Respect and Other Issues--

Respect and related issues

For most of you who will be starting your JV, varsity, FROSH or other competitive program, you may notice some new faces on the coaching staff. The degree of “chemistry” between you and this staff my be good – then on the other hand things may not be so good. Personalities will play a big role in what’s basically a “people to people experience.

Now I know I’m not going to be telling anyone something new here – BUT, a coach, regardless of how they come across with their instruction and know-how deserves respect, first and foremost. For instance:
 Your first impression about a coach can be really off base – I mean really bad.
 Don’t get caught up in joining the crowd that likes to make fun of a coach or mock him/her.
 Your environment is nowhere near as complex and volatile as the coach’s world.
 College students can be called upon to fill-in, and you’ll find it’s a very small world when you meet these people a few years later. Be reasonable.
 More then likely you’re going to find the coaching population getting older. These coaches have tons of “real world” experience. Listen to their game knowledge – not just pitching, hitting, base running and so on.
 An older coach will have a bunch of contacts that have developed over the years. Knowing that you’ve shown him/her respect, only encourages a good reference further down the line. No coach in their right mind is going to pass on a trouble maker to another program.
 A coach may be substituting for another specialty … say a staff assistant assuming the role of a pitching coach. Give the coach a break and work with him – don’t blame a poor appearance in that direction. Doing that shows no character.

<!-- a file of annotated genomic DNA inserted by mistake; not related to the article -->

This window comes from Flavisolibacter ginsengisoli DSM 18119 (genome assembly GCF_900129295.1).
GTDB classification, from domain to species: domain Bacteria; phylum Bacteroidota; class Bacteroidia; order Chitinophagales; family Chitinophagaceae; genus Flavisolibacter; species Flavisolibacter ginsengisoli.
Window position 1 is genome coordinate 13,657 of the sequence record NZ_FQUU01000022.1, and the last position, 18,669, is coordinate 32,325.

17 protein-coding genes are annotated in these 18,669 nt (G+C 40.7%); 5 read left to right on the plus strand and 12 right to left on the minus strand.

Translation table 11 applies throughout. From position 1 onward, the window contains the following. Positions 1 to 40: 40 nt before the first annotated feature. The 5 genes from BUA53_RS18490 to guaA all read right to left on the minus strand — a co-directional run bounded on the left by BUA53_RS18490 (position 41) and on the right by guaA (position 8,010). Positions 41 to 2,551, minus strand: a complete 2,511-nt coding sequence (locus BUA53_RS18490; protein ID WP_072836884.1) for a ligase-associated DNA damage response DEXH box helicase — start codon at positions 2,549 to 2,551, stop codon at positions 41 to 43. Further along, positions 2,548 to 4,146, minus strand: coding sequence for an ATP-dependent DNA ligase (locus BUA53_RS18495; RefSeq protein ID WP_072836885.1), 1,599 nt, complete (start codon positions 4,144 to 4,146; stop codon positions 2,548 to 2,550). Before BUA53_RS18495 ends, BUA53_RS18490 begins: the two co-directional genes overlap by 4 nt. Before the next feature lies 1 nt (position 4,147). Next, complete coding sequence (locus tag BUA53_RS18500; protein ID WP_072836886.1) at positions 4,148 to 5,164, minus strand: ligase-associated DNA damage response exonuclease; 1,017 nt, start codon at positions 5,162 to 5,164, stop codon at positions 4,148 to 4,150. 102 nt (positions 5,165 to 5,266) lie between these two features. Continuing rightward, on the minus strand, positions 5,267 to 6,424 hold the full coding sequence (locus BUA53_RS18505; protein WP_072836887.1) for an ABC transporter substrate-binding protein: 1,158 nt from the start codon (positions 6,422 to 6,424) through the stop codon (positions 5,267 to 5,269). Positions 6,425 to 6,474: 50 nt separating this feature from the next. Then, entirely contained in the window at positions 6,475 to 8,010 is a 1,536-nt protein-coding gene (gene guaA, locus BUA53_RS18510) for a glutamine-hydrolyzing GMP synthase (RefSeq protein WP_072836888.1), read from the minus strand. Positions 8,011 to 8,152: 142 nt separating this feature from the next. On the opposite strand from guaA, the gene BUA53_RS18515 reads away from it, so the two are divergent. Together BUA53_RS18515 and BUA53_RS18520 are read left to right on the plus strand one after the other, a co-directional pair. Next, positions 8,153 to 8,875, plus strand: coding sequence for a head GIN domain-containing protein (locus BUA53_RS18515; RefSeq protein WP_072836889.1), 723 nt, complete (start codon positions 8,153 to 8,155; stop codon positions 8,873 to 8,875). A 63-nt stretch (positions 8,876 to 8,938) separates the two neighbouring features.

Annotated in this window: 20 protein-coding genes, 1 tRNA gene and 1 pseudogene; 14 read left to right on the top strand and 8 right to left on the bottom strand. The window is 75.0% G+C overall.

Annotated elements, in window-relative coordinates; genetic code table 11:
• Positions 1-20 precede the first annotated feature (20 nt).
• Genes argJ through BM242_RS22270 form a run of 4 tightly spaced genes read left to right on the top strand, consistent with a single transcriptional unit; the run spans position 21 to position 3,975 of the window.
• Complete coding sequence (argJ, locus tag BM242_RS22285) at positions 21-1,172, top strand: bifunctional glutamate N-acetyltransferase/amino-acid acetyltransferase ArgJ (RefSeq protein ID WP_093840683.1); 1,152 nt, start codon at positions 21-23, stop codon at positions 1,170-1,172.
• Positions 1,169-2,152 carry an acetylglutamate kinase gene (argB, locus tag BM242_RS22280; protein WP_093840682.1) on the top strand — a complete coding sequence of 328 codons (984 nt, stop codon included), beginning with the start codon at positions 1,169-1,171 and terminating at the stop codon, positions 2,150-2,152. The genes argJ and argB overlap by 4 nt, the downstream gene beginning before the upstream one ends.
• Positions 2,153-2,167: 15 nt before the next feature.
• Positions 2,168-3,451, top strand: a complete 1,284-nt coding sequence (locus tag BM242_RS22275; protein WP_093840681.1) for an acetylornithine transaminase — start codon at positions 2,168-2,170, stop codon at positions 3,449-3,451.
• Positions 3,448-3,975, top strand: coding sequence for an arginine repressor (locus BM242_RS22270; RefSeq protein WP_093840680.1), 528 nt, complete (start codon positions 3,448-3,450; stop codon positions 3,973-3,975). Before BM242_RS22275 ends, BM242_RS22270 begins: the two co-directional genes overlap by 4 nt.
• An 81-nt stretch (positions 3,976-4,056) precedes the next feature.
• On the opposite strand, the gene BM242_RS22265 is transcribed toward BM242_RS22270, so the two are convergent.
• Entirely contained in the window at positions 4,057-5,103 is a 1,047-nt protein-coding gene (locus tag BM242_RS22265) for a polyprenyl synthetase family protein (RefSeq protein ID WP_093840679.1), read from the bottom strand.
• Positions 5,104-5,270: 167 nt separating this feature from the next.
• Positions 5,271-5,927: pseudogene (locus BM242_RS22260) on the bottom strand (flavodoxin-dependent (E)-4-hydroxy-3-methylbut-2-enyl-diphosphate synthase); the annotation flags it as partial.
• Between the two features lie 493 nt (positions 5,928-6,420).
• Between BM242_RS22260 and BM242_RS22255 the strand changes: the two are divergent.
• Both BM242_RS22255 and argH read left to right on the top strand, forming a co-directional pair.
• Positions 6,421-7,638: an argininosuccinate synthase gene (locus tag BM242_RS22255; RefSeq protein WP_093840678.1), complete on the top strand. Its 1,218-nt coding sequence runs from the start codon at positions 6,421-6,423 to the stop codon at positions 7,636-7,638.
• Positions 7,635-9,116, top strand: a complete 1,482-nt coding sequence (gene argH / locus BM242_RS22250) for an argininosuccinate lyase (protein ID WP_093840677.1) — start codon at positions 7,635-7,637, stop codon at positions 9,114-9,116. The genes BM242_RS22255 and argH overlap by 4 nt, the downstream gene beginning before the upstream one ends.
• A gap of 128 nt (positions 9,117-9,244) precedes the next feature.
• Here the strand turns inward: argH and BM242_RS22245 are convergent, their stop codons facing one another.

 Don’t quote Ghost Coaches. When you’re listening to instruction – don’t whip out…” Ahhh coach, … Mr. Dilley-Dally said for us to do it this way,” … or a common remark that I’ve heard was…“ I read somewhere that that’s not right.”.

Best wishes this year with all of the programs that you’ll be competing with.

 Coach B.

Extremely sound and practical advice, Coach Baker!

[quote=“Coach Baker”]
 An older coach will have a bunch of contacts that have developed over the years. Knowing that you’ve shown him/her respect, only encourages a good reference further down the line. No coach in their right mind is going to pass on a trouble maker to another program.

 Coach B.[/quote]

So true.

That’s right. It’s better to know your stuff because Mr. Dilley-Dally isn’t going to be with you to help you the rest of your life.

very very good advice. Many of us have had not so good experiences with high school/college coaches. I actually had a couple experiences when I was younger. I had a coach that had been coaching for over 40 years when I was a freshman in high school. My sophomore year I was brought up to play varsity but was brought down for an apparent reason that never took place. Many high school coaches have a lot to do with your college recruitment process that you cannot always control. I just learned that you need to keep on proving yourself and eventually you will be where you deserve to be